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Remote Fridays to Continue at LUHS

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The Lakeland District school board has reaffirmed it will continue every other Friday as a staff/student work day after strong support for it came from teachers, a tribal representative and a student at Monday’s board meeting.

Board member Shawn Umland said he brought the matter to the board after being contacted by parents.

“I was asked by several parents in the community who stated that they wanted to open up (the school for all in-class learning) the five days, he said. “They feel that it’s going to assist in achieving better grades, getting back to some type of normality and narrowing the achievement gap.”

At least one of the parents was under the impression that the day exists simply as a teacher workday, he said, while there is also a belief it allows staff a day off from work. The alternate Fridays with no in-class instruction was put in place last October, in part, because of the extra workload caused by both in-class and remote teaching for teachers.

“How are we getting the message out to parents, and maybe even students, that there are these unbelievable options that are available to assist in student success,” Umland said of those staff/student workdays.

He thanked the staff “for all your efforts and ingenuity and willingness to go over and above the call of duty.”

Several people took to the floor to say they wanted the every other Friday workday to continue because of the positive impact on students. Among them was Shannon Cobe, presiding judge at Lac du Flambeau tribal truancy court.

“I have seen so many of our students struggling to understand concepts,” she said. “It’s amazing how much they gain from that Friday,” she said. “I ask you to please consider the welfare of all our students.”

Fred Maulson, Native American mentor at LUHS, said tribal students “really focus on coming to remote Fridays.”

Social studies teacher Frank Keeler said he supported keeping remote Fridays. “We have four Fridays left, I would argue, for some of the best education I have had in 20 plus years.” The interaction that he’s had at the youth center in Lac du Flambeau has been “nothing short of transformative,” he added. Those kids want to be there.” He advocated that in the future the program be expanded to Saturdays.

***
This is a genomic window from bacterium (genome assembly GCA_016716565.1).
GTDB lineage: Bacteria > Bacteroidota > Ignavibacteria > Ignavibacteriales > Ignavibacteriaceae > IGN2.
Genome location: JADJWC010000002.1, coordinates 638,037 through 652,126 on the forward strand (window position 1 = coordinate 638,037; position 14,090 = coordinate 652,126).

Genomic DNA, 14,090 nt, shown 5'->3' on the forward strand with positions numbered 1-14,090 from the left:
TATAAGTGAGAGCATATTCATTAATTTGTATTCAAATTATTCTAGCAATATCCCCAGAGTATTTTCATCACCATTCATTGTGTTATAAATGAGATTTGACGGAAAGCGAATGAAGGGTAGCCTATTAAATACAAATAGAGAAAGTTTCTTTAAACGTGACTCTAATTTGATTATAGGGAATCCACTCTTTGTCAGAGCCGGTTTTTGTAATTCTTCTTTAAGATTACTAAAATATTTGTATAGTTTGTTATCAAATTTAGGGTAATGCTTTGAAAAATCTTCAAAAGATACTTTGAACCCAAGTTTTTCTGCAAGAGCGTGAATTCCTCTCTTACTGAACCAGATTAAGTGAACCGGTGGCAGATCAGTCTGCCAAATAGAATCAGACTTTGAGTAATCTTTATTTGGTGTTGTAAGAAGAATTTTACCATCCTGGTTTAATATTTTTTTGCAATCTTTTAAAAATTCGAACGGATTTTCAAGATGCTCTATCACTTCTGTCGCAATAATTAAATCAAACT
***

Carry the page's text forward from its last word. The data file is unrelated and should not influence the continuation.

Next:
Rae Grosman, LUHS virtual coordinator, said the remote Fridays are “essential” for teachers to meet collaboratively to learn about and implement best teaching practices. She said she uses those Fridays to meet with students “who cannot be in the building for whatever reason.”

“This is AP crunch time for many of us,” she also said.  “Teachers are giving up their lunch times, planning times and working before and after school to support advance placement students,” she said.

Nina Starynski, a LUHS senior and student representative on the board, said she uses the remote Fridays to catch up with her studies and homework. She’s not alone, she said, of those needing that time to maintain their coursework.

The responses prompted board members, after agreeing to continue the remote Fridays, to urge the administration to better inform the public what transpires on those Fridays and how it helps students’ success.

“I truly think we could have alleviated a lot of this if we would have done, I guess, a little bit more self promotion of all the great things that our school is doing,” Umland said.

District administrator Rob Way said he would contact the news media for additional coverage of remote Fridays, as well as sending out a parent newsletter on the matter. He urged parents with questions or concerns to contact his office or the principal’s office for more information.

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